Communication in Conflict

Conflict is not something you have with your teenager. It is something you do with your teenager. It is an act of performance. Every time you agree to cooperate in conflict with your teenager, you provide one more training experience in how to conduct conflict that your teenager will carry into future relationships. How your teenager learns to handle conflict with you now is how he or she will likely handle conflict in significant relationships later in life.

In any conflict between you, the issue that you are differing over is actually the second priority. Because frustration with opposition can lead to anger that can cause family members to speak or act in ways they later regret, the first priority in family conflict is always managing emotional intensity.

When in conflict with your teenager, you each need to take responsibility for monitoring your respective emotional states so your actions and words do not become destructive. If either of you finds yourself heating up, then declare a timeout, take a break, separate, cool down, then reengage in a more emotionally sober and rational way.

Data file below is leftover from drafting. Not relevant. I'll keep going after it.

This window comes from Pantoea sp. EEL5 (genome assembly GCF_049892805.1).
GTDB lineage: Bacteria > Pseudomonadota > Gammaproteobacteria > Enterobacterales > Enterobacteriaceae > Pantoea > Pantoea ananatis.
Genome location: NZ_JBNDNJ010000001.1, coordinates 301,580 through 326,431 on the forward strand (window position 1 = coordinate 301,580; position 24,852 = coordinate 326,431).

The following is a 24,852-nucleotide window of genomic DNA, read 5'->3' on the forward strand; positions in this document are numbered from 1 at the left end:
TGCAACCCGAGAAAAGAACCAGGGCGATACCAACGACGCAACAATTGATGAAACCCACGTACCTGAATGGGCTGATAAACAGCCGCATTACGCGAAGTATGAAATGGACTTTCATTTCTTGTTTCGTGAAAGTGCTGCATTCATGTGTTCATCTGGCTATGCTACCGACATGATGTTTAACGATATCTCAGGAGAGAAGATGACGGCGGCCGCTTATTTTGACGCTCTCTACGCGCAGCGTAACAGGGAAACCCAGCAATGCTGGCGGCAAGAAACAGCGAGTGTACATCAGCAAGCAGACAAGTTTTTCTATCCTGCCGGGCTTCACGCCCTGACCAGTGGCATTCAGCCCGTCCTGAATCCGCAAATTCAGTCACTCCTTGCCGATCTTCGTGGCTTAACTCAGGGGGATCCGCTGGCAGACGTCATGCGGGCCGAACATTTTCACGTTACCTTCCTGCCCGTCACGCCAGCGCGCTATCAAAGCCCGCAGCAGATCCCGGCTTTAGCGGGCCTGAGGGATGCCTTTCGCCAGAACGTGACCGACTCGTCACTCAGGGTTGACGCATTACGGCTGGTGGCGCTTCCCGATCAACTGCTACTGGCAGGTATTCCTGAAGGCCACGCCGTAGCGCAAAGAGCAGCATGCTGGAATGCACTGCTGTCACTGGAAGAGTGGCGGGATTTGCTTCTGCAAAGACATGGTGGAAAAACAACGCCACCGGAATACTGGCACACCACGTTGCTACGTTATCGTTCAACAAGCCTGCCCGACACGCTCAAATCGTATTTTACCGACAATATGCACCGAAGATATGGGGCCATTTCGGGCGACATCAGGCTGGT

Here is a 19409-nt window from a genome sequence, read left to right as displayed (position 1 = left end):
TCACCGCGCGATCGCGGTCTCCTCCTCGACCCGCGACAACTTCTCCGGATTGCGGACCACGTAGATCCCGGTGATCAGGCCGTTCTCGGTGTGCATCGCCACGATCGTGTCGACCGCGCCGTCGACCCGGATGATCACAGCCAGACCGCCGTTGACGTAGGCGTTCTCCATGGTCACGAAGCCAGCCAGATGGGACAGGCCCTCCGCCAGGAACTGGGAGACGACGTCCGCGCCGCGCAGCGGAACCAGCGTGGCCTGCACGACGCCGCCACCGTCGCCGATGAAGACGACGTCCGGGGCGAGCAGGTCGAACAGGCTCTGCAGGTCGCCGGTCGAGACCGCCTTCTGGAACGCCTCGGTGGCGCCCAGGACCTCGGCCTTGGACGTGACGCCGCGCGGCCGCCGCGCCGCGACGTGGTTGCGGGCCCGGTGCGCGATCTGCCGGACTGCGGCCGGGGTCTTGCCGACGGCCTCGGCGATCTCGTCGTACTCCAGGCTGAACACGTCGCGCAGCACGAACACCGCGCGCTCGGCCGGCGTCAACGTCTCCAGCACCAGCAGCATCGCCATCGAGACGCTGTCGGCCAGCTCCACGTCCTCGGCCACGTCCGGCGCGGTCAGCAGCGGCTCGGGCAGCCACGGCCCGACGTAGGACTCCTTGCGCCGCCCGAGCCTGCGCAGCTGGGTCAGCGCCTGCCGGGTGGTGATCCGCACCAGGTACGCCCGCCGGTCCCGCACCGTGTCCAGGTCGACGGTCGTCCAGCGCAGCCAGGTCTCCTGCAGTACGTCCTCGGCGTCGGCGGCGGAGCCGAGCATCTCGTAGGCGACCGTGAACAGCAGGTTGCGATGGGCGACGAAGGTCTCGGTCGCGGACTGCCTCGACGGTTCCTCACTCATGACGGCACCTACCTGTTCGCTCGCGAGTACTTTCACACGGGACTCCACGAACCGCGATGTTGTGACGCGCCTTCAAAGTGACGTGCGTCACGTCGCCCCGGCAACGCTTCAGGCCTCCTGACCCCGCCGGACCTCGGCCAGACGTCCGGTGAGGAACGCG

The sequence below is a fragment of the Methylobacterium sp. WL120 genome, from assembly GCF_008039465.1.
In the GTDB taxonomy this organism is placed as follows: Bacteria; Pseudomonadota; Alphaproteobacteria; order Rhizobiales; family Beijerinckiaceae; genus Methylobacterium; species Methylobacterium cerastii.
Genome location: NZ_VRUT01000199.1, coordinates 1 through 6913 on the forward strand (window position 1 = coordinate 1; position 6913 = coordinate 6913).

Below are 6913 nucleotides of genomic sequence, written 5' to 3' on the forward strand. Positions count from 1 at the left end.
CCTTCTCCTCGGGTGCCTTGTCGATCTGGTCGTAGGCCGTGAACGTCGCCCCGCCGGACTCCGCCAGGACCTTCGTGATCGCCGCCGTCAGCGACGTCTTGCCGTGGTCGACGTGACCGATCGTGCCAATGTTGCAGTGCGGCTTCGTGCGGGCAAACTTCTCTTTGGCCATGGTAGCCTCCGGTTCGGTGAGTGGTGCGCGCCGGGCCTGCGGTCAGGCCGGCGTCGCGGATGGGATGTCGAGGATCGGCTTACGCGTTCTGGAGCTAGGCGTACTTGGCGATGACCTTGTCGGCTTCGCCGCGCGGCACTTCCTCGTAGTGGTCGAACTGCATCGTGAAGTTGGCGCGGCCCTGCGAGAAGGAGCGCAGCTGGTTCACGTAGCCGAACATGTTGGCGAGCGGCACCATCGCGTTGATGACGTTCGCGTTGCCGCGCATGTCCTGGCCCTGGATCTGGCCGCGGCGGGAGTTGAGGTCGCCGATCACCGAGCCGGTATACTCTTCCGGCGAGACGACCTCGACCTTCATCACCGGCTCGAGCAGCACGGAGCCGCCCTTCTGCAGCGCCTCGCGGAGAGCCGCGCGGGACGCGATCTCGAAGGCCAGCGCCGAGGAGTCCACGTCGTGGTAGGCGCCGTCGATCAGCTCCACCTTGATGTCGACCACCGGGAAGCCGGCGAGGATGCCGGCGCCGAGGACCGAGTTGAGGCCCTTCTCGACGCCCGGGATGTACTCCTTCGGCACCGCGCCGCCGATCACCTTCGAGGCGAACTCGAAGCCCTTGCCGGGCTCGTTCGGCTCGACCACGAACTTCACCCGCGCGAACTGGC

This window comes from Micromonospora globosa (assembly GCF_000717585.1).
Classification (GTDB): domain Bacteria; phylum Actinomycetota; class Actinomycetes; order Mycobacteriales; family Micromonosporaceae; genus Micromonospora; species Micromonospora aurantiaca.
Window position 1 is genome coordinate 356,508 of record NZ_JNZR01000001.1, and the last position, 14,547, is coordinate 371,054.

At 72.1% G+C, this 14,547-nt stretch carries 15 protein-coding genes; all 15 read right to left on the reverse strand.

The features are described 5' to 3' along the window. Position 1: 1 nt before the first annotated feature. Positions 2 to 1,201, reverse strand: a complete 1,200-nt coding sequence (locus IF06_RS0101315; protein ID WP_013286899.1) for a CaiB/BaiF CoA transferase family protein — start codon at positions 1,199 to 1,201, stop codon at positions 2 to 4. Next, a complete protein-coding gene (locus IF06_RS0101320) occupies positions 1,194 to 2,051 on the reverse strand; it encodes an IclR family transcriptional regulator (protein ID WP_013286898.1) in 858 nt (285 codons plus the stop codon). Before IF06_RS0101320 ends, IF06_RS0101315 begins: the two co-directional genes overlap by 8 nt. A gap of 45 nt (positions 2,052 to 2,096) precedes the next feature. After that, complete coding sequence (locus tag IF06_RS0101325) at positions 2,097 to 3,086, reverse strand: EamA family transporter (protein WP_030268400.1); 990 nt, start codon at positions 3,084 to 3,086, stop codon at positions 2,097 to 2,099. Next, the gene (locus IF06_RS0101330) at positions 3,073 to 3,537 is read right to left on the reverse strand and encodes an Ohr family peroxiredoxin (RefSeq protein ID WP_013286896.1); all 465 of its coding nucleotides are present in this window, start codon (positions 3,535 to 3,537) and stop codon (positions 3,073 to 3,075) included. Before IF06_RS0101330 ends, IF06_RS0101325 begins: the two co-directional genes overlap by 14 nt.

FACT

In family conflict, the number one priority is keeping the process of communication safe for all involved. Letting the argument get heated can result in destructive words or actions that damage relationships.

Here is a riddle to keep in mind: “What do humans and most other animals have in common when in conflict?” The answer is, “They all fight with their mouths.” For people, this means minding their use of words because words can “bite.” That old maxim, “Sticks and stones can break my bones but words can never hurt me,” is simply untrue.

In family conflict, words do most of the damage. Thoughtless, impulsive, or angry words can inflict wounds that are slow to heal because they are difficult to forget. Your primary job in conflict with your teenager is to model and monitor the use of language, keeping it constructive and respectful, teaching your adolescent to do the same.

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